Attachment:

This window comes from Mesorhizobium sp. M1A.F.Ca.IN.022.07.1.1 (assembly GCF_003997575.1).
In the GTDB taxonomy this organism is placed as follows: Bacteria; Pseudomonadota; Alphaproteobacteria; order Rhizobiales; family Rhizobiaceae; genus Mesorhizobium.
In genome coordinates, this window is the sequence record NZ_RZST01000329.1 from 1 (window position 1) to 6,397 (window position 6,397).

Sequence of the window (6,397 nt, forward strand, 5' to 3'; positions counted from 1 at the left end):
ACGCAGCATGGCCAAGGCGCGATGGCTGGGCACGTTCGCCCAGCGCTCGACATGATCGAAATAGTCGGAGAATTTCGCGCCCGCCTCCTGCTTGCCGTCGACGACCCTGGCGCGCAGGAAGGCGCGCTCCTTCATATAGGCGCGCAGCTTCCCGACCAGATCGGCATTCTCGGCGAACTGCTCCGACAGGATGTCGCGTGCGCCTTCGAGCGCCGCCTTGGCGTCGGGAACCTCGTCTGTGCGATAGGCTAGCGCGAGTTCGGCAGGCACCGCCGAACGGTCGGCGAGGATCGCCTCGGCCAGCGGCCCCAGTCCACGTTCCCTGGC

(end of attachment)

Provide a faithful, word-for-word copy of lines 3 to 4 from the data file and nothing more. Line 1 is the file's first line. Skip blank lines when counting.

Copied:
In genome coordinates, this window is the sequence record NZ_RZST01000329.1 from 1 (window position 1) to 6,397 (window position 6,397).

Sequence of the window (6,397 nt, forward strand, 5' to 3'; positions counted from 1 at the left end):